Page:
|Peyman Moadi, Leila Hatami, Sareh Bayat, Shahab Hosseini, Sarina Farhadi, Merila Zare’i
|March 1, 2012
A Separation begins rather innocuously – a married couple living in Iran are having a lengthy argument in front of a judge. The wife, Simin (Hatami), has requested a divorce on the grounds that she wishes to leave the country and provide a better life for their 11-year-old daughter (Farhadi). The husband, Nader (Moadi), wants to stay however. His elderly father is suffering from Alzheimer’s disease and he feels obligated to stay and take care of him.
The judge denies their divorce on the grounds that it’s a trivial dispute and that they should find a way to resolve their differences. In the end, they agree to a separation. Simin moves in with her mother. Nader retains the apartment and takes interim custody of their daughter. With no one at home during the day, he is forced to hirer a housekeeper / carer named Razieh (Bayat) to tend to his ailing father.
It takes a little while to get going but once the stage is set, A Separation transforms from a simple drama to a complex tragedy. I feel like I shouldn’t say too much more as the story doesn’t always follow the path you’ll be expecting.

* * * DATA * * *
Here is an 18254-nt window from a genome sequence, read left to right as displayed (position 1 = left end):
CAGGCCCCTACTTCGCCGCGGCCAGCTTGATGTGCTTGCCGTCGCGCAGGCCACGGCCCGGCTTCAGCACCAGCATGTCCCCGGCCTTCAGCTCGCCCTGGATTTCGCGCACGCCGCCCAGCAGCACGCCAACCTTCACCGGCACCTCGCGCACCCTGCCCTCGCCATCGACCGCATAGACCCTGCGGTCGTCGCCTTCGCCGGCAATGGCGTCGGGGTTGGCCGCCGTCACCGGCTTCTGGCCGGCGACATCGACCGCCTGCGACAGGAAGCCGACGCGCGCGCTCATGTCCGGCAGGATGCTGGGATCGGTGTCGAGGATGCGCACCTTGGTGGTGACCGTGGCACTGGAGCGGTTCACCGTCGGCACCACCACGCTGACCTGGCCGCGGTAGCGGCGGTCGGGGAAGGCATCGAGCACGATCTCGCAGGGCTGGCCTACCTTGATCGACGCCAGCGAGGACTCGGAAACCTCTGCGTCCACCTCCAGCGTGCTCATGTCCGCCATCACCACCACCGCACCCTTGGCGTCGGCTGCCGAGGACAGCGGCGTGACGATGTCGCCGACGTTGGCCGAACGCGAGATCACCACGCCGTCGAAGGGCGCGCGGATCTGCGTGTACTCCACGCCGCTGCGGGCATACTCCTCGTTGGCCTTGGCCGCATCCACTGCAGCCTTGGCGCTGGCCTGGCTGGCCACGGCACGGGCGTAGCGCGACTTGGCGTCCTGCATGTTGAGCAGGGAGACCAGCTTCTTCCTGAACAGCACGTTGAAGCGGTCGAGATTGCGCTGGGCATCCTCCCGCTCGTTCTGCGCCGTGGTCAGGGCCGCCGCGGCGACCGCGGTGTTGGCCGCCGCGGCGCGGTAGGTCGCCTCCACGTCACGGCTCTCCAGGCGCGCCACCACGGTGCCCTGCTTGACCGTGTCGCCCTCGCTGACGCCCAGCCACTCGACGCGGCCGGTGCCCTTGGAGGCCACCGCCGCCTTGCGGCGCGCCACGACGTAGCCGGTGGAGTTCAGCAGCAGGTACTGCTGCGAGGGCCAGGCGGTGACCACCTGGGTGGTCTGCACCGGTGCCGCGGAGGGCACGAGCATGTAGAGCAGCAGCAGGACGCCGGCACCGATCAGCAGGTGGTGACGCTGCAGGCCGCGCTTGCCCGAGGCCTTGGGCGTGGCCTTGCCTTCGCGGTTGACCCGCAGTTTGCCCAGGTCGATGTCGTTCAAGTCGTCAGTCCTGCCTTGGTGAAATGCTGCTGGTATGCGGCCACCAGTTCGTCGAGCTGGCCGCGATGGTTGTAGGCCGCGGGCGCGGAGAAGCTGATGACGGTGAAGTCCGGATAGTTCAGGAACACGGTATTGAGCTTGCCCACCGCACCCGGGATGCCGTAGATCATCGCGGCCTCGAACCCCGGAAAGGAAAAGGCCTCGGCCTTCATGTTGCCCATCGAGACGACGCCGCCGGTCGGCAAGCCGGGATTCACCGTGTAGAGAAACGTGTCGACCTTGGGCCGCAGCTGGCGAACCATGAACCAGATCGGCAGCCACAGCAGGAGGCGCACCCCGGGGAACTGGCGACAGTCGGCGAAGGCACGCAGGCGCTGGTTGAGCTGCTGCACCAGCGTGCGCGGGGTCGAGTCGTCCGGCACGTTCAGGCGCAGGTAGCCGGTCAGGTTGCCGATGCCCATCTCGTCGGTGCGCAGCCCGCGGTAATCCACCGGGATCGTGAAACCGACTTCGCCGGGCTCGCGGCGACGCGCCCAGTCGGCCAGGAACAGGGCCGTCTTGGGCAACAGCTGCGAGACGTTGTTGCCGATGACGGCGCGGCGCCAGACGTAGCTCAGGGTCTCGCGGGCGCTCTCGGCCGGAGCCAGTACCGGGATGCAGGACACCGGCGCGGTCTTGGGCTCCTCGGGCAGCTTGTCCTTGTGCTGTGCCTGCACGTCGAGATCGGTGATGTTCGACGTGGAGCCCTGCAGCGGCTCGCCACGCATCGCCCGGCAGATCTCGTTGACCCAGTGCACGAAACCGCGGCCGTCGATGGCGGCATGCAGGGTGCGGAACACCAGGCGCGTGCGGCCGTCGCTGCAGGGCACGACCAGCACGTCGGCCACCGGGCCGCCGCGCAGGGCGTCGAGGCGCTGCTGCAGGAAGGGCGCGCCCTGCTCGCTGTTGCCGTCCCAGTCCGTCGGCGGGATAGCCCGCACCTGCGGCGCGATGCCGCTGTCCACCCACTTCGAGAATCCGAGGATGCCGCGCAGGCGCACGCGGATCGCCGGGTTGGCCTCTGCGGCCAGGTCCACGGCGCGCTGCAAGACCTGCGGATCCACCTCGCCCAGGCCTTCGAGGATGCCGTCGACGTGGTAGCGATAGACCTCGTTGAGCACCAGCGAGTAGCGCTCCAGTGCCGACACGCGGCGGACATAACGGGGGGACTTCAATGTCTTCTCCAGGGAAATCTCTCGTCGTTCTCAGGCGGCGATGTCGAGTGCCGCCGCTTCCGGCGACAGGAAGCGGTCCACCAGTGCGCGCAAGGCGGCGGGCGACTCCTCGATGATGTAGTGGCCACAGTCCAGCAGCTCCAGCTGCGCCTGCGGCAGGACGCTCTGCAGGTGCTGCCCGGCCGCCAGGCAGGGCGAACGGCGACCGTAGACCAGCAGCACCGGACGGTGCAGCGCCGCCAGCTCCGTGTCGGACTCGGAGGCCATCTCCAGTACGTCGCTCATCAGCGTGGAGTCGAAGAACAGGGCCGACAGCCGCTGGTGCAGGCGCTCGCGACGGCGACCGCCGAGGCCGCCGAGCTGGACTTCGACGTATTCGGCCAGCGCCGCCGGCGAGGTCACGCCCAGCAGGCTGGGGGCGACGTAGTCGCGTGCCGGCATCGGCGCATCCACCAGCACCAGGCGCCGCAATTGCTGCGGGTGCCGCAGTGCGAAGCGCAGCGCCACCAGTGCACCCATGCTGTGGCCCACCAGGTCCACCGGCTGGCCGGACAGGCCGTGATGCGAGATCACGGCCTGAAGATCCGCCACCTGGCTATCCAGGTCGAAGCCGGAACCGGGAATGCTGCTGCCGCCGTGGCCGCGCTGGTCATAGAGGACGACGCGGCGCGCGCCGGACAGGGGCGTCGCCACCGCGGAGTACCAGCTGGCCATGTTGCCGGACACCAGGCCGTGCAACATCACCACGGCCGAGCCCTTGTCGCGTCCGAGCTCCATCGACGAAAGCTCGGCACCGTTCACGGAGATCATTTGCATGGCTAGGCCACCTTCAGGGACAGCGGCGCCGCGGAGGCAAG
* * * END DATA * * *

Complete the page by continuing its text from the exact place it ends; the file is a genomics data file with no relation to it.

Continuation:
As the saying goes – you shouldn’t judge someone until you’ve put yourself in their shoes. It’s clearly a mantra that writer-director Asghar Farhadi believes in. An outsider could see these characters as misguided. That’s not the reality however. Farhadi slips us into their shoes and we appreciate each of their perspectives. You can ask yourself the question on leaving the cinema – would you have done anything differently if presented with the same situation?
The overall theme reminded me of the excellent House Of Sand And Fog (released in 2003) starring Ben Kingsley and Jennifer Connolly. As a society, we love to simply things as good or evil, right or wrong, guilty or innocent. Films like House Of Sand And Fog and A Separation remind us that life is rarely that clear-cut. You can’t always rely on a textbook when faced when a tough ethical dilemma.
There’s a religious aspect to the film which is also deftly handled by Farhadi. Again, it would be easy to pass dispersions on these characters based on their strong Islamic beliefs. On leaving the cinema, you’re likely to be talking about the gripping story and powerful performances… as opposed to questioning their religious values.
You’d be hard-pressed to find a film that has received more praise over the past 12 months. A Separation has won the Golden Bear at the Berlin Film Festival, the top prize at the Sydney and Melbourne Film Festivals, best picture at the Asia Pacific Screen Awards, and best foreign language film at the Golden Globes and Academy Awards. Oh, and it has a 99% critics rating on Rotten Tomatoes and has been ranked inside the top 100 films of all time on the Internet Movie Database.
Given the high praise, there’s not much I can say that hasn’t been said already. A Separation is a wonderful movie.